No objection to increasing frequency of locals: State to HC

Services may be used by general public provided they wear masks and follow physical distancing norms: govt.

The Maharashtra government told the Bombay High Court on Friday that it does not have any objection to increasing the frequency of local trains and even the general public can use the services provided they wear masks and follow physical distancing norms.

A Division Bench of Chief Justice Dipankar Datta and Justice G.S. Kulkarni was hearing a bunch of public interest litigations seeking a direction to the State government to include lawyers among staff rendering essential services so that they can use local trains to attend physical court hearings. At present, only people working in essential services are permitted to use the trains, which are running in limited numbers amid the COVID-19 pandemic.

Advocate General Ashutosh Kumbhakoni said, “The State has no objection now. But people are not wearing masks and do not maintain social distancing. It is almost like people would rather wear an oxygen mask in the ICU bed of a hospital than a face mask covering their nose and mouth.” He added, “The [novel] coronavirus has not booked a return ticket. It is here to stay. Hence, people need to be careful.”

Mr. Kumbhakoni gave the example of late singer S.P. Balasubrahmanyam, who was infected with COVID-19 “because of a mistake of sharing a mike with another person”.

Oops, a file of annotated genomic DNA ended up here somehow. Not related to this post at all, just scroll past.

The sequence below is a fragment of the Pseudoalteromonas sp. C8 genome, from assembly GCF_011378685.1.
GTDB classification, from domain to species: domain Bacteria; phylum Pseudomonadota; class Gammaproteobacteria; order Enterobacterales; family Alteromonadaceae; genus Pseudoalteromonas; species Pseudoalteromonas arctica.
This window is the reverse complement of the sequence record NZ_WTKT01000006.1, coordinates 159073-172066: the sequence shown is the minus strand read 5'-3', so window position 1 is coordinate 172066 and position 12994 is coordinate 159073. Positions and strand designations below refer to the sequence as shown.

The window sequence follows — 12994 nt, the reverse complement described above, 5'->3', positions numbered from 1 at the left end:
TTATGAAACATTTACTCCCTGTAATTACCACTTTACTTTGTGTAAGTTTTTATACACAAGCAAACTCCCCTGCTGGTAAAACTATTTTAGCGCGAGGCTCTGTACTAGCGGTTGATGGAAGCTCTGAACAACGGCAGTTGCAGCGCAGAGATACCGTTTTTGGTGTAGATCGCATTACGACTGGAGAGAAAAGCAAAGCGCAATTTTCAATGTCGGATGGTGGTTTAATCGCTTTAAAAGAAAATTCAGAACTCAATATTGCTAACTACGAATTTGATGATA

The Bench had earlier this week suggested the State government to request the Railways to increase the frequency of trains on the Central, Harbour and Western lines. Mr. Kumbhakoni told the court that the government had written to the Railways. The proposal was forwarded to the Railways Board, which has approved it.

The Bench said, “It is the State government’s duty to enforce safety norms and social distancing rules. In the month of March, the novel coronavirus was unknown to us. But now more than six months have passed and we know more about the virus.”

The Chief Justice said media reports indicate a second wave is expected in December and January. “We need to be prepared for the future,” he said.

Chief Justice Datta said, “Survival is of utmost importance. Something needs to be done to ensure that everyone does not end up at the railway station at the same time. For this, the involvement of ministers is required. It cannot be done by just officers. We need to take a holistic approach.”

The Bench has posted the matter for further hearing on October 19.

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